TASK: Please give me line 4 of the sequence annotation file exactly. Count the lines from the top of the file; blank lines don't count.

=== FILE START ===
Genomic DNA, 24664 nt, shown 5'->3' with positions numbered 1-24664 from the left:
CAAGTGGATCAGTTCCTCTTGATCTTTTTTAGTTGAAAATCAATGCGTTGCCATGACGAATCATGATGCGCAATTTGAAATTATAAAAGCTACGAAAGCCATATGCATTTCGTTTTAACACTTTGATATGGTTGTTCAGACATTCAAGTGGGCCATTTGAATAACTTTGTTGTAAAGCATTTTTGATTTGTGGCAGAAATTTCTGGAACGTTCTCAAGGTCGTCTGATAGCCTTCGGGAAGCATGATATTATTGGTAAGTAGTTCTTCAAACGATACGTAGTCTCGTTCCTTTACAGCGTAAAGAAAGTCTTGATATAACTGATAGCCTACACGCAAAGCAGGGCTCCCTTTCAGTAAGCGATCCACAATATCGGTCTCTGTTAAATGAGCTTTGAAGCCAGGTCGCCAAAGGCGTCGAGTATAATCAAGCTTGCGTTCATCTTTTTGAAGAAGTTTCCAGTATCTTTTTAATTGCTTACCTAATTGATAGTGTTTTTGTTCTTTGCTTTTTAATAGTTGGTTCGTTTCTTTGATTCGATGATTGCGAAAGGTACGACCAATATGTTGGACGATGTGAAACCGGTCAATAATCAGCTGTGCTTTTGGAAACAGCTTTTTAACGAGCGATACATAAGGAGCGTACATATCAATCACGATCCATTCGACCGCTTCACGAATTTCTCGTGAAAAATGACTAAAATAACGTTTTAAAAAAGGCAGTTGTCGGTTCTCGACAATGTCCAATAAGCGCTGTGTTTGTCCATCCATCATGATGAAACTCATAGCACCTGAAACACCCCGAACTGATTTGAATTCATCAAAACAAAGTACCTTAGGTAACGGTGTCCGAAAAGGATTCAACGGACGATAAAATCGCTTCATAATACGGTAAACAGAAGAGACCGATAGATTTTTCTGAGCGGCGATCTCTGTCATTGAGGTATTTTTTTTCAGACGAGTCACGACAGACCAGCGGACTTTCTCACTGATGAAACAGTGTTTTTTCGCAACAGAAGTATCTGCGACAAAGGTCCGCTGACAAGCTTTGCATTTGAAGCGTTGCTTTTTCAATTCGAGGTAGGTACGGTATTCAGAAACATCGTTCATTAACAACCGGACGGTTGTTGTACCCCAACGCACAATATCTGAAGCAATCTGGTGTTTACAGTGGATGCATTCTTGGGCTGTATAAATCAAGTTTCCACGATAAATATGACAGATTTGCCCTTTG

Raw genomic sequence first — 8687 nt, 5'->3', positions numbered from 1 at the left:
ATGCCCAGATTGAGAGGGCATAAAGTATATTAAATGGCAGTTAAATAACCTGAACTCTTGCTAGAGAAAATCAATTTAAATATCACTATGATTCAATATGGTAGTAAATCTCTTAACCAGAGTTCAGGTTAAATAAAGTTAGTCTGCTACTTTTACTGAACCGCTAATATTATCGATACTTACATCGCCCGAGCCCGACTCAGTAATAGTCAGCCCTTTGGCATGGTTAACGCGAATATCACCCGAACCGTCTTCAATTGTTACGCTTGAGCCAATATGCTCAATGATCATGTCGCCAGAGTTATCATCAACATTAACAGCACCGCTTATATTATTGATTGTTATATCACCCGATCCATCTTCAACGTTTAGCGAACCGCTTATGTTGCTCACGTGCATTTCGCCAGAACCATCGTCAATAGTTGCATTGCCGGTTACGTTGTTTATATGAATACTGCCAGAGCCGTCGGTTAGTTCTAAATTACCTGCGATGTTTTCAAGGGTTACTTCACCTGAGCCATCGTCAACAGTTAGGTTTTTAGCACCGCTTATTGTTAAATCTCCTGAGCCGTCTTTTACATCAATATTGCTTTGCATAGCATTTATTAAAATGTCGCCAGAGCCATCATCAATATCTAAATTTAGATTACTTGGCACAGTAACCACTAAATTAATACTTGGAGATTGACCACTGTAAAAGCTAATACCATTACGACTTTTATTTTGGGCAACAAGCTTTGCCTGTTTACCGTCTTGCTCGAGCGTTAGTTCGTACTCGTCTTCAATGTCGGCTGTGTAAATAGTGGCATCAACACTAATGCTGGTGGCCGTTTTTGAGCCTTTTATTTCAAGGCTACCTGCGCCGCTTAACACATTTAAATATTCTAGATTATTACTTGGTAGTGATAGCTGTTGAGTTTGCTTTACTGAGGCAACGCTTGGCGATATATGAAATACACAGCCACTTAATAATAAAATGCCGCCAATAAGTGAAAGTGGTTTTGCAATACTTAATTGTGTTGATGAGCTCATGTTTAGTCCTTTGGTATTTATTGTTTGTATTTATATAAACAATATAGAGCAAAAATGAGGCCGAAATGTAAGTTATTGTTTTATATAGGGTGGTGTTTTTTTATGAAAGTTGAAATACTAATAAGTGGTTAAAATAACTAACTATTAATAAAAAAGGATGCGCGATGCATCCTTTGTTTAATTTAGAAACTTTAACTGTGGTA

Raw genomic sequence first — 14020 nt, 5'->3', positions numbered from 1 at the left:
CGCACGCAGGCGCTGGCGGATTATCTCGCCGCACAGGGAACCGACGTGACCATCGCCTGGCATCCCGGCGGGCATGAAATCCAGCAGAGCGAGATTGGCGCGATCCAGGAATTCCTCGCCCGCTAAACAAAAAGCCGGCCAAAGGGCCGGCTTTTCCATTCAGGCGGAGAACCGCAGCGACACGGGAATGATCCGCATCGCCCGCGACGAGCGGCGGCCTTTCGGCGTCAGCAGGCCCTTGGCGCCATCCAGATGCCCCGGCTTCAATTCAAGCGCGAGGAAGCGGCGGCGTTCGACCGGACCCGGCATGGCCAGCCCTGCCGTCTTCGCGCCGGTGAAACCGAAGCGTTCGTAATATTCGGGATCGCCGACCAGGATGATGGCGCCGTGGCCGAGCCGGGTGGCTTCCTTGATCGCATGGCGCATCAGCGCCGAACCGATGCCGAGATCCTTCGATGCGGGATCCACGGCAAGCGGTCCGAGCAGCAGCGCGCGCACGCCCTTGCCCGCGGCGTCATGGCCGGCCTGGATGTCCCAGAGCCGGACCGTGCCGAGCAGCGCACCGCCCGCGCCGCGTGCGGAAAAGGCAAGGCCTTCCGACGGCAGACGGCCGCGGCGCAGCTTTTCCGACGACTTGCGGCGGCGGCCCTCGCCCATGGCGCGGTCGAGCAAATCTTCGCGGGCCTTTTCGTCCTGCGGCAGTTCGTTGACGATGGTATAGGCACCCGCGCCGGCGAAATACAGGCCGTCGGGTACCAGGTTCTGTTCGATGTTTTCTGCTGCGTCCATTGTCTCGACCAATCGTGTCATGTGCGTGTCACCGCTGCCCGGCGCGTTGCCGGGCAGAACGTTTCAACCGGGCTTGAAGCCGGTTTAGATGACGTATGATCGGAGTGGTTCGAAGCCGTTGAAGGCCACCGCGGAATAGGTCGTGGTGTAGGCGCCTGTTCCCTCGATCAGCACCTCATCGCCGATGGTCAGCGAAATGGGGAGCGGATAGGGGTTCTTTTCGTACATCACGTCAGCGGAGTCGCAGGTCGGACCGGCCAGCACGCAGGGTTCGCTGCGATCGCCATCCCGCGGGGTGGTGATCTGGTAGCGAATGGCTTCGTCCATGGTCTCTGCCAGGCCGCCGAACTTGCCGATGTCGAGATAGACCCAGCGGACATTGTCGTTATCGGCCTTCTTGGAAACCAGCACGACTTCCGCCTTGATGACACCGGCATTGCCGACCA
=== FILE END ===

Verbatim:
ATGCCCAGATTGAGAGGGCATAAAGTATATTAAATGGCAGTTAAATAACCTGAACTCTTGCTAGAGAAAATCAATTTAAATATCACTATGATTCAATATGGTAGTAAATCTCTTAACCAGAGTTCAGGTTAAATAAAGTTAGTCTGCTACTTTTACTGAACCGCTAATATTATCGATACTTACATCGCCCGAGCCCGACTCAGTAATAGTCAGCCCTTTGGCATGGTTAACGCGAATATCACCCGAACCGTCTTCAATTGTTACGCTTGAGCCAATATGCTCAATGATCATGTCGCCAGAGTTATCATCAACATTAACAGCACCGCTTATATTATTGATTGTTATATCACCCGATCCATCTTCAACGTTTAGCGAACCGCTTATGTTGCTCACGTGCATTTCGCCAGAACCATCGTCAATAGTTGCATTGCCGGTTACGTTGTTTATATGAATACTGCCAGAGCCGTCGGTTAGTTCTAAATTACCTGCGATGTTTTCAAGGGTTACTTCACCTGAGCCATCGTCAACAGTTAGGTTTTTAGCACCGCTTATTGTTAAATCTCCTGAGCCGTCTTTTACATCAATATTGCTTTGCATAGCATTTATTAAAATGTCGCCAGAGCCATCATCAATATCTAAATTTAGATTACTTGGCACAGTAACCACTAAATTAATACTTGGAGATTGACCACTGTAAAAGCTAATACCATTACGACTTTTATTTTGGGCAACAAGCTTTGCCTGTTTACCGTCTTGCTCGAGCGTTAGTTCGTACTCGTCTTCAATGTCGGCTGTGTAAATAGTGGCATCAACACTAATGCTGGTGGCCGTTTTTGAGCCTTTTATTTCAAGGCTACCTGCGCCGCTTAACACATTTAAATATTCTAGATTATTACTTGGTAGTGATAGCTGTTGAGTTTGCTTTACTGAGGCAACGCTTGGCGATATATGAAATACACAGCCACTTAATAATAAAATGCCGCCAATAAGTGAAAGTGGTTTTGCAATACTTAATTGTGTTGATGAGCTCATGTTTAGTCCTTTGGTATTTATTGTTTGTATTTATATAAACAATATAGAGCAAAAATGAGGCCGAAATGTAAGTTATTGTTTTATATAGGGTGGTGTTTTTTTATGAAAGTTGAAATACTAATAAGTGGTTAAAATAACTAACTATTAATAAAAAAGGATGCGCGATGCATCCTTTGTTTAATTTAGAAACTTTAACTGTGGTA